A failure to provide a statement, or where a statement is provided which does not contain the required information, could lead to the employee making a reference to an employment tribunal to determine their terms of employment. Additionally, an employee may receive compensation for a failure to be provided a statement where they win an alternative claim at the employment tribunal.
Statements of employment particulars are also known as statements of main terms, SMTs or can be called employment contracts.
There are future changes to the statutory scheme which are due to take effect from 6 April 2020. These include extending the right to receive a statement to all workers, increasing the mandatory information and making this a day-one right.
Section 1 and 2 of the Employment Rights Act sets out the information which is legally required to be included within the statement. The information to be provided includes:
- the employee and employer name
- the start date of employment
- the date the employee’s continuous employment started
- the method, rate or scale in place for remuneration calculations
- the intervals for payment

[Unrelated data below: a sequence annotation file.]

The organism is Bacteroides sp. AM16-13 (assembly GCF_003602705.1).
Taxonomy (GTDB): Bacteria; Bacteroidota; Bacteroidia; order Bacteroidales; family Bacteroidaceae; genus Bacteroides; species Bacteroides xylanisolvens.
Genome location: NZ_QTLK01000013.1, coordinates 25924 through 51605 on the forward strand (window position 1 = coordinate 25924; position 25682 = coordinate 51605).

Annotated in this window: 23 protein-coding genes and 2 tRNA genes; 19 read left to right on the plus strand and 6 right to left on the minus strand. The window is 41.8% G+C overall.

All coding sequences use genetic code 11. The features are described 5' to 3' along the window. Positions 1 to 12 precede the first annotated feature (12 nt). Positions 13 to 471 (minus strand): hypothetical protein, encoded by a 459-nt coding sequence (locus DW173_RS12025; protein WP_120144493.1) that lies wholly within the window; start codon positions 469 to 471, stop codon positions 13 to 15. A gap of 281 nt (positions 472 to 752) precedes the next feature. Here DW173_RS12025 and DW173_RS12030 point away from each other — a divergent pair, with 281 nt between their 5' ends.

- terms and conditions relating to working hours such as normal working hours
- holiday entitlement and details relating to public holidays and holiday pay
- sick pay and incapacity for work provisions
- details of pensions and pension schemes
- the duration of notice to be given to, or provided by, the employee to terminate employment
- job title or description of the role
- the expected duration of non-permanent work or the date upon which fixed-term work will end
- the normal place of work or address details of the employer
- details of any collective agreements which directly affect the terms and conditions of the individual
- rules and procedures relating to disciplinary (or referring to a separate accessible document where these are located) and
- identifying the person to whom to raise a grievance or appeal against a disciplinary decision.